Many of the prognosticators predicted that Obamacare
would never get fully implemented. First, they figured that the GOP takeover of Congress in the 2010 mid-terms would mean it would be defunded. Then, it was figured that the Supreme Court would strike it down. And then, the backstop would be that Mitt Romney’s election
would be certain to stop the law dead in its tracks. Unfortunately, none of the above has stopped the Obamacare train that is now moving forward at full speed.
A popular question now is how will Obamacare impact Medicaid planning
— helping clients legally shift/reposition assets to qualify for Medicaid assistance for nursing home care.
Dos and don’ts
Obamacare does involve an expansion of Medicaid, but the expansion does not affect the long-term care portion of coverage. It affects the general health insurance coverage for the poor.
Remember, general Medicaid
is a health insurance program for the most indigent in society. This program is means tested with asset and income limits similar to SSI. Obamacare changes those limits in a way that allows Medicaid to be the catch-all health insurance program for those who do not and can not afford to have insurance under the new system.
That health care system is distinctly different from the long-term care program. The things we typically think of when we think of Medicaid planning don’t apply to general Medicaid. For instance, the Community Spouse Resource Allowance only applies to Medicaid’s long-term care. Also, things that we associate with Medicaid planning, such as divestment penalties and the look-back period, also only apply to Medicaid for long-term care.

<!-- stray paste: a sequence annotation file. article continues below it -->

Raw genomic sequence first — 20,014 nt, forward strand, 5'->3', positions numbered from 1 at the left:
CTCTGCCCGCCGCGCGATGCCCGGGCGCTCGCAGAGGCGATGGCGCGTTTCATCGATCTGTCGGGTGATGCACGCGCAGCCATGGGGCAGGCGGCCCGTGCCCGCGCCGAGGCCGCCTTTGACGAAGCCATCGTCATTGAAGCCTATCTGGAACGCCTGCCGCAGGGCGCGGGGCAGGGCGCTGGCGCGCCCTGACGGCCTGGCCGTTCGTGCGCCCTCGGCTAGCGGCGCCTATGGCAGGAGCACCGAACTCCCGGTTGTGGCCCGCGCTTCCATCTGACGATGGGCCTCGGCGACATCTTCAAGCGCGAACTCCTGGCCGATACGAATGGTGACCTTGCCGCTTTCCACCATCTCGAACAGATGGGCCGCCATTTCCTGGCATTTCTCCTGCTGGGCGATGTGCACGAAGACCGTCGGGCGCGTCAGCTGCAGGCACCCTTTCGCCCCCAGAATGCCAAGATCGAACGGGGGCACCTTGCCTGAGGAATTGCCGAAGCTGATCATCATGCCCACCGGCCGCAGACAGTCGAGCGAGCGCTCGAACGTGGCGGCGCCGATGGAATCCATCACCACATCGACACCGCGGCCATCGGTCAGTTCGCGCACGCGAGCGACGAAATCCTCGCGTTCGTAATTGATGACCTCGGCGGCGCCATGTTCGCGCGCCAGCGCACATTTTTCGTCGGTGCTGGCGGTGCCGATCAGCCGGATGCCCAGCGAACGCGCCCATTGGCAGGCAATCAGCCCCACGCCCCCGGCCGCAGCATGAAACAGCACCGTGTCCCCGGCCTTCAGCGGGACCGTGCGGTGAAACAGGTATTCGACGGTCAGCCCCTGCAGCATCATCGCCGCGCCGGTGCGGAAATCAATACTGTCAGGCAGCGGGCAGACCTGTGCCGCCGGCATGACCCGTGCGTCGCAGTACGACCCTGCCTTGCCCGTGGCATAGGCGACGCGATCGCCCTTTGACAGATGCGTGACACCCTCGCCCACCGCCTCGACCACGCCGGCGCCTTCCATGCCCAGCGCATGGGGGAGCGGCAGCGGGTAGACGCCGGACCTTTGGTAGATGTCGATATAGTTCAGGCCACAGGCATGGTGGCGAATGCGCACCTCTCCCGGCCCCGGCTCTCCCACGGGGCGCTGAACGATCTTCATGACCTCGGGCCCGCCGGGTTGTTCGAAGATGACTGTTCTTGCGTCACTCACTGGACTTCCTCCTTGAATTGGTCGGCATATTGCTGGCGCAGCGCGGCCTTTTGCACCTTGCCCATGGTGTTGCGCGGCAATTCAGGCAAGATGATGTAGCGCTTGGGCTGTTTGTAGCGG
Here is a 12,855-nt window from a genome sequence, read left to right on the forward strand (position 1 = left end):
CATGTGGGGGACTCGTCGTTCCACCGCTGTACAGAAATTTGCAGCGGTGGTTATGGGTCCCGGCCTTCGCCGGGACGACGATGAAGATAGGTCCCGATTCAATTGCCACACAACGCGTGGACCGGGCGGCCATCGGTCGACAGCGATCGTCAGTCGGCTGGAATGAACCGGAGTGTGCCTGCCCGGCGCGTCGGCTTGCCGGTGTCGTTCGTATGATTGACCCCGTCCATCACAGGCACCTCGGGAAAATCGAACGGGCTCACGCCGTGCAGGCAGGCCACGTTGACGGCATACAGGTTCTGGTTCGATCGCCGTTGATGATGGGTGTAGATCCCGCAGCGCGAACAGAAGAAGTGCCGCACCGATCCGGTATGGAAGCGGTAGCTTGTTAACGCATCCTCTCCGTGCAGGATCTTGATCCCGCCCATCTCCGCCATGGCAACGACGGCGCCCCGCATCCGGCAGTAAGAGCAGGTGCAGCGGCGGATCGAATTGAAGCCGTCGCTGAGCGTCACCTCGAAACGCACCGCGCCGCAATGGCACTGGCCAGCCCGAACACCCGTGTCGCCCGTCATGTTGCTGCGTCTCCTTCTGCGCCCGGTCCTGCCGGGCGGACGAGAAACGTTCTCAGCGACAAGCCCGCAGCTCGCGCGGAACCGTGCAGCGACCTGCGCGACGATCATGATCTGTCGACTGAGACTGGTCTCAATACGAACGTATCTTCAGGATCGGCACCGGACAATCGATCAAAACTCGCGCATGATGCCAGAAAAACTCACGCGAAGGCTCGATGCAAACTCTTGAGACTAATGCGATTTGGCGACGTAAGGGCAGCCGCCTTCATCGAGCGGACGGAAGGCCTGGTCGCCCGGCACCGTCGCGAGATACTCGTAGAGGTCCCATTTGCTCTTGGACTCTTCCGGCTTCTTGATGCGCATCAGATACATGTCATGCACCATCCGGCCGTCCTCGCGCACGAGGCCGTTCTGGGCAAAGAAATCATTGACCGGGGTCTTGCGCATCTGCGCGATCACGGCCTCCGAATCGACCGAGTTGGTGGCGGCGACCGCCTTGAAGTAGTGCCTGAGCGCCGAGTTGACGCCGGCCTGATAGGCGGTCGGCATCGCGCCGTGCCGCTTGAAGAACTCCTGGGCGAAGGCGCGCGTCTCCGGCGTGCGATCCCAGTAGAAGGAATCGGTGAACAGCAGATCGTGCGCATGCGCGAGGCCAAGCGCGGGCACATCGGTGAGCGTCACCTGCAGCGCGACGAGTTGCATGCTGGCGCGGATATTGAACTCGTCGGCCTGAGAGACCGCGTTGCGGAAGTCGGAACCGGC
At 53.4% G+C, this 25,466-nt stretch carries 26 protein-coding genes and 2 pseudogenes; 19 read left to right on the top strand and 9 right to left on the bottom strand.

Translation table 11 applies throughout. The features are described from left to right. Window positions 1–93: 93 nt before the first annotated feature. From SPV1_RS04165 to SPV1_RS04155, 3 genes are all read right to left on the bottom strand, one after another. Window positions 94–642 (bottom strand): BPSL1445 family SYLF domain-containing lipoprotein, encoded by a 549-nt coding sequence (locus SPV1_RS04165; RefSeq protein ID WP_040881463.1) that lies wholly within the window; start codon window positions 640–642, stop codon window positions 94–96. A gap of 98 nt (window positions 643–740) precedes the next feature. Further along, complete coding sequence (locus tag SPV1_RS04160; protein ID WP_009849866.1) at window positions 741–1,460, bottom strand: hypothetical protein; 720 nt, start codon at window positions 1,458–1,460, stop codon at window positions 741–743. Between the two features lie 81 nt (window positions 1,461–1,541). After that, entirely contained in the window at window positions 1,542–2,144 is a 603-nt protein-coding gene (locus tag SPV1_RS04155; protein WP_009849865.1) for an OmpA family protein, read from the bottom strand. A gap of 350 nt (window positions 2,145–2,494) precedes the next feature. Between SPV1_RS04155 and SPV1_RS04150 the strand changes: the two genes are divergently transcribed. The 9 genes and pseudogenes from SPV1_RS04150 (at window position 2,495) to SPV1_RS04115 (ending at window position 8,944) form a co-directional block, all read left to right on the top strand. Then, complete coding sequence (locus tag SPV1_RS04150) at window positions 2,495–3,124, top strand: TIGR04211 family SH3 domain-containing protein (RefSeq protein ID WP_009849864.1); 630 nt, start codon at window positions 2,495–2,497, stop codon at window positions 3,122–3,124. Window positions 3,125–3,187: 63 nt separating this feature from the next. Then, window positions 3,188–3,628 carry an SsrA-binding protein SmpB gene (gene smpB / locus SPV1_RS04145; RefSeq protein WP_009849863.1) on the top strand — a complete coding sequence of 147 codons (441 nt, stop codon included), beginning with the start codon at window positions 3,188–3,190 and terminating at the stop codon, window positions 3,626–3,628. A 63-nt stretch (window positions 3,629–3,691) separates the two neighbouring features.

Obamacare left the eligibility rules for long-term care intact. The only part of Obamacare that dealt with long-term care
was the CLASS Act.
The CLASS Act
The CLASS Act was meant to encourage the purchase of long-term care insurance. The name is an acronym for Community Living Assistance Services and Support Act, which is intended to establish a national, government run long-term care insurance program overseen by a federal trust. The insurance pool was meant to be consumer financed with everyone buying in paying premiums, just as if they had bought long-term care insurance from a private company. The goal was to reduce the role of Medicaid in long-term care since currently, one-third of the federal Medicaid budget goes to long-term care services.
But even the enactment of the CLASS Act is subject to the adage that the best laid plans of mice and men often go astray. And even the best laid plans of Congress and the president, since a financial study of the program found that it was not financially sustainable — something the private insurance companies could have told them a long time ago.
So, Obamacare is coming. But they just left the CLASS Act along the side of the road like a dying mule. The fundamentals of the long-term care program remain unaffected by Obamacare, even with its later implementation stages that expand the general health insurance part of Medicare.
If you have clients ages 55 and older and don’t know this subject matter, you are missing out on a huge opportunity to grow your business, earn more money and better help those clients.